Further model developments should consider the improvement of canopy processes related to energy partitioning and the inclusion of an active ground cover in the orchard representation to improve the yearly energy budget calculations and possibly soil respiration. An explicit representation of the microbial community and a more flexible calculation of Ra, i.e. considering tissue age, should also be the focus of future model improvements. While the particular alternate bearing of the Fuji variety posed a challenge in this specific study, the pruning routine that is currently implemented may be sufficient for most other apple cultivars and fruit tree species for which this behaviour is less pronounced or not exhibited. However, future developments could be envisioned once the model is further tested and applied. In addition, management practices such as mowing or soil tillage could further enhance the model capability of capturing the dynamics and fate of assimilated C. Fruit thinning is another common practice in orchards, but its implementation would be more challenging, as the current model structure does not represent individual fruits. This process could however be implicitly accounted for through parameterization of the C allocation to fruits. Finally, the application of the newly developed sub-model to different geographical regions and other types of fruit trees or apple cultivars is needed to further validate the model and give more insight into the transferability of the development to different types of orchards.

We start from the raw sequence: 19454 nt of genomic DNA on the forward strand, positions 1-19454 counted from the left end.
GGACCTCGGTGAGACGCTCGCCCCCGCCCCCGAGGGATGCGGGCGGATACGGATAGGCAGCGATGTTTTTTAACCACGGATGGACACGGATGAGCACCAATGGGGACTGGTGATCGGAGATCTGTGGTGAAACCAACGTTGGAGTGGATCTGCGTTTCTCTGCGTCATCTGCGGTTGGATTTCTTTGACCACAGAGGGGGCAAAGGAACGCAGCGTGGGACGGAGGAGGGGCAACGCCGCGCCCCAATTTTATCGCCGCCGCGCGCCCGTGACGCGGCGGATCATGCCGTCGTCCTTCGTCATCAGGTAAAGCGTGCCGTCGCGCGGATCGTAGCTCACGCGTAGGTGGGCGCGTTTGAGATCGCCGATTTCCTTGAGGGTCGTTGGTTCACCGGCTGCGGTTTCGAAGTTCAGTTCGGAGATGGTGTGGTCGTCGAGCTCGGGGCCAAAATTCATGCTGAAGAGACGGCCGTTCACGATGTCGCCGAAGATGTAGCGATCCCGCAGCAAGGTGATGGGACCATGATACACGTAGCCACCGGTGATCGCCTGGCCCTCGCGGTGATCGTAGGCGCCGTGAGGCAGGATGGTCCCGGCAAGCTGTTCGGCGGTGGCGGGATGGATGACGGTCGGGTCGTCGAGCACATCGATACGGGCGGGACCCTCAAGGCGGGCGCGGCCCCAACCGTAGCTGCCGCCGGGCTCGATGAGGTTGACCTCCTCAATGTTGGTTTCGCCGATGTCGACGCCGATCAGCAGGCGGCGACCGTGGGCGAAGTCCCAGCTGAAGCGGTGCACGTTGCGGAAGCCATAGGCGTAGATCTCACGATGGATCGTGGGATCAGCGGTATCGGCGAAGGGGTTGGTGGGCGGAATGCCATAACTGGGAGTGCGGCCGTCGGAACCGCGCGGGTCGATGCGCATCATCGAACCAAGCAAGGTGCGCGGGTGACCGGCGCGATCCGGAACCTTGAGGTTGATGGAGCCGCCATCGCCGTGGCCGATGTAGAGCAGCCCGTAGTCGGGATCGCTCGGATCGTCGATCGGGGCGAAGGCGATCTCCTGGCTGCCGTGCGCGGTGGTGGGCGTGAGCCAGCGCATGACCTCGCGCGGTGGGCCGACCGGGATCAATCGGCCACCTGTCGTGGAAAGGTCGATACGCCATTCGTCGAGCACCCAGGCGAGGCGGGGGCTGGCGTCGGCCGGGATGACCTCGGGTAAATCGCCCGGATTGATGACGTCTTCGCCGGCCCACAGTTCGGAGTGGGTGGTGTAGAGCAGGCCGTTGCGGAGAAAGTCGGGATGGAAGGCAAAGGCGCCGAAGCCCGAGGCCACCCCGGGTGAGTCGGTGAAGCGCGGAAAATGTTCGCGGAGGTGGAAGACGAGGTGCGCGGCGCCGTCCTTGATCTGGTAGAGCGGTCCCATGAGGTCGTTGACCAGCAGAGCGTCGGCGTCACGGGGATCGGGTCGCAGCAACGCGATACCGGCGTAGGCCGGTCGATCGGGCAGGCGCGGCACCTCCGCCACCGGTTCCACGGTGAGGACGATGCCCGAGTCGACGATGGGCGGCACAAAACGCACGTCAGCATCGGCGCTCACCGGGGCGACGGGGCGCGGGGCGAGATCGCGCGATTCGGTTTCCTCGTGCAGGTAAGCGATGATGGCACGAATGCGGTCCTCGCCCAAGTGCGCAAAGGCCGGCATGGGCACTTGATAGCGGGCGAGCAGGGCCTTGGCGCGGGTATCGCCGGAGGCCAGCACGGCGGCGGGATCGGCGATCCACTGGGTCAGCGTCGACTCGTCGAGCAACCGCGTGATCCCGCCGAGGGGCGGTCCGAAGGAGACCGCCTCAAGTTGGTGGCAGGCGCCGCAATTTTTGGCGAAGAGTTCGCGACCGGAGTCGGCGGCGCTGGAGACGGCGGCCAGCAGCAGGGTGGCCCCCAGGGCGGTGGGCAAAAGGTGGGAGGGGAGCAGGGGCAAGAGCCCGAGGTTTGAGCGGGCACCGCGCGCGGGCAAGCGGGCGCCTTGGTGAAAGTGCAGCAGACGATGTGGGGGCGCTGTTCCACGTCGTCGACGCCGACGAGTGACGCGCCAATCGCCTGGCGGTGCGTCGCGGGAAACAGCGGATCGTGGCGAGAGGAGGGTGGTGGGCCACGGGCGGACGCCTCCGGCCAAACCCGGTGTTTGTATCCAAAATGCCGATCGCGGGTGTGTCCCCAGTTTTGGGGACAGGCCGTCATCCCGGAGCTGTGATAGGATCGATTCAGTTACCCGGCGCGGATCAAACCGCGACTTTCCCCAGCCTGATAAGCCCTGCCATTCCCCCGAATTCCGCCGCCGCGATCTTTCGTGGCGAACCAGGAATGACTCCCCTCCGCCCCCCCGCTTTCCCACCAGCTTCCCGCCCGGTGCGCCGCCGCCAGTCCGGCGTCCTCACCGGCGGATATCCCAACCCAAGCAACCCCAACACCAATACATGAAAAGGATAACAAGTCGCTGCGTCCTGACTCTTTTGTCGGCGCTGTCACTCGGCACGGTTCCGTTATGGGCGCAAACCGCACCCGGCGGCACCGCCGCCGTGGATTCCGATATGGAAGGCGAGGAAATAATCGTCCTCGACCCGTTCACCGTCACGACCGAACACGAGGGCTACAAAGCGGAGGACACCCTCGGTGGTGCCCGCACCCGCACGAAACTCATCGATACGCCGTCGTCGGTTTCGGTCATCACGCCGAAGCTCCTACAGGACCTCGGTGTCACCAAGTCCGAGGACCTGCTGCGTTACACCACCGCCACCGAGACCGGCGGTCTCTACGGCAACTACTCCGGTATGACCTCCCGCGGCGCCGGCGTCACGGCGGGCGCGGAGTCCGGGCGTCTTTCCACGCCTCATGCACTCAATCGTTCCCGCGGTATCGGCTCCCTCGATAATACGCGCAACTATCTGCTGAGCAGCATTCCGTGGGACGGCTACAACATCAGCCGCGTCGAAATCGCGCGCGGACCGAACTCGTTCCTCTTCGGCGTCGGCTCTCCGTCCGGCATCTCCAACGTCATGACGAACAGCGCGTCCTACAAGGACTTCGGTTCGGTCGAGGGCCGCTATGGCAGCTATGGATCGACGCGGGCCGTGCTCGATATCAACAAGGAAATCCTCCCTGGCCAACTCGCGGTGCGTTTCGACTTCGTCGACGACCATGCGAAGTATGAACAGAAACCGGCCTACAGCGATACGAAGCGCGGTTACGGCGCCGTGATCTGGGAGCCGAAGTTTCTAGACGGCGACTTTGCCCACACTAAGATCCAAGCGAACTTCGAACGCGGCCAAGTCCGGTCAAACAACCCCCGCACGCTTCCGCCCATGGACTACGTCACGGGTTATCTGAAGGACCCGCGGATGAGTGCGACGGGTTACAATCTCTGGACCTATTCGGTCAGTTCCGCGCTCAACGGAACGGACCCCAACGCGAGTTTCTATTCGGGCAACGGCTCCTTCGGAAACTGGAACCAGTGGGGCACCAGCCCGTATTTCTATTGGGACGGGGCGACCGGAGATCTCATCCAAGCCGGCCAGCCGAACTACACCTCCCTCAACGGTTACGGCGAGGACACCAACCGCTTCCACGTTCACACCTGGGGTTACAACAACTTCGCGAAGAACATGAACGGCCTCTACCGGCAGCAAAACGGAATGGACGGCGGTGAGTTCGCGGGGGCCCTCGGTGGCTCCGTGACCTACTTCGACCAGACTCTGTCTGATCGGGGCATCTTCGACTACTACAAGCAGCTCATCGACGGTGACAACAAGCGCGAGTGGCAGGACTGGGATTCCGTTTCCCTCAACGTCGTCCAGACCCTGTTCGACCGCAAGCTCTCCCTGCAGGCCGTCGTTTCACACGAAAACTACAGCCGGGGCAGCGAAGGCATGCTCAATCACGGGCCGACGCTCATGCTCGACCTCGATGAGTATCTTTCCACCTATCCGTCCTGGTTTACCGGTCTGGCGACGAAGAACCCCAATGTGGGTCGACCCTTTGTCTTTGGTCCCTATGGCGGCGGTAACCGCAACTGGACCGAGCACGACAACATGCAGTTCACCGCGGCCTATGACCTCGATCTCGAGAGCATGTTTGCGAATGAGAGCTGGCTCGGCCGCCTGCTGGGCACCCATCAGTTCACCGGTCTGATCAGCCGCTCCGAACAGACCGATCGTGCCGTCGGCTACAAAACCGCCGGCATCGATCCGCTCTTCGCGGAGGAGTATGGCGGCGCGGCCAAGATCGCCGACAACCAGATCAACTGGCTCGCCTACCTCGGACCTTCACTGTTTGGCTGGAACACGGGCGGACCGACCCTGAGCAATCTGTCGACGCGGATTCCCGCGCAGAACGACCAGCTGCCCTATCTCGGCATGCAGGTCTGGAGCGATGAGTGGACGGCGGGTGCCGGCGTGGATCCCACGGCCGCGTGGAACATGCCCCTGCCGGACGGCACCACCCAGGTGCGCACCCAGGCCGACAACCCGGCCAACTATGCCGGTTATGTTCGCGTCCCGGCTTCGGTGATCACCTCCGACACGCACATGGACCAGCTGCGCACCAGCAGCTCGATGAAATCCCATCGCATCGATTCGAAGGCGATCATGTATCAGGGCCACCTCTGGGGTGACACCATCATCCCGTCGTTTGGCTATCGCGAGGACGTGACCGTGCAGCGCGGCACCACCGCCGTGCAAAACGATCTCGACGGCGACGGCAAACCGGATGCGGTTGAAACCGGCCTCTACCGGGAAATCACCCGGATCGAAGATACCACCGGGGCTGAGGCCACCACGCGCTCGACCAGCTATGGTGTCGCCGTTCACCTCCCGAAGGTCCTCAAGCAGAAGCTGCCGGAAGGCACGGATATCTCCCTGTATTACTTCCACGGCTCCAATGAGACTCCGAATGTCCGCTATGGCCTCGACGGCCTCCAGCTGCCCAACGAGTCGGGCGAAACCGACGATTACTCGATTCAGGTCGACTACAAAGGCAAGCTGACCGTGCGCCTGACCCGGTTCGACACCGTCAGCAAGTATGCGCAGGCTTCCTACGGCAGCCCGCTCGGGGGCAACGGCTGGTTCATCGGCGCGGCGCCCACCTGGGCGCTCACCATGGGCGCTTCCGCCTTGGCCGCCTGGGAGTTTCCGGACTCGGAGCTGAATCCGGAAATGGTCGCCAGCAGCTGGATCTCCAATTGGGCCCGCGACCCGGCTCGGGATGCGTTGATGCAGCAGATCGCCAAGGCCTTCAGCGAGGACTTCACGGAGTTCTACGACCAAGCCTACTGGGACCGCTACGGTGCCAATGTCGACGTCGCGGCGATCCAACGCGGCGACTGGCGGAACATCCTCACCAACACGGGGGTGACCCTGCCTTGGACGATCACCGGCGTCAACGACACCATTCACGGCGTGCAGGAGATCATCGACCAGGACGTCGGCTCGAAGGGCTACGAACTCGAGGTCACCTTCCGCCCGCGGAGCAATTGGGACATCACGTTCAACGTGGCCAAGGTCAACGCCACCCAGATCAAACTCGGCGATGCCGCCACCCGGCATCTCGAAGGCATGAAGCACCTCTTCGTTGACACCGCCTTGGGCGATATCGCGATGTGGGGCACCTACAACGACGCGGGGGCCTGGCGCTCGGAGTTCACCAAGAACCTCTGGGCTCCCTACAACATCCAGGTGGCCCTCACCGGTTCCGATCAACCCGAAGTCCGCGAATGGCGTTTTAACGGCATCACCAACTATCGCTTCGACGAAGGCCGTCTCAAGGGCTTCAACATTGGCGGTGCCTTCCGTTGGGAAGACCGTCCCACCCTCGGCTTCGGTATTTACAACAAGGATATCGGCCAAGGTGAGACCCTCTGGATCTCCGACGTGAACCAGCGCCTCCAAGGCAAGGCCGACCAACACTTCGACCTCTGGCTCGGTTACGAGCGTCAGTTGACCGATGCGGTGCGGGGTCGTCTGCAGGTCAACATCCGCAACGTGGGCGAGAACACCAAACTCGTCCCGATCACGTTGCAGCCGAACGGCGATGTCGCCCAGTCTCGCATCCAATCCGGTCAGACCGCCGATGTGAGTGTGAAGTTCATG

Overall, our results demonstrate the ability of the newly developed CLM5-FruitTree sub-model to represent the seasonal dynamics and magnitudes of growth and ecosystem fluxes in a deciduous fruit orchard. As such, this development constitutes an important contribution to a more comprehensive representation of the agricultural land surface in CLM5 by adding a perennial, woody crop to the existing annual crop types. This will allow for a more realistic evaluation of land use and climate change effects or water availability at regional scale such as the Mediterranean or parts of China and the US, where perennial agriculture such as fruit orchards covers large parts of the agricultural landscape.

Appendix A: Sequential model for bud break prediction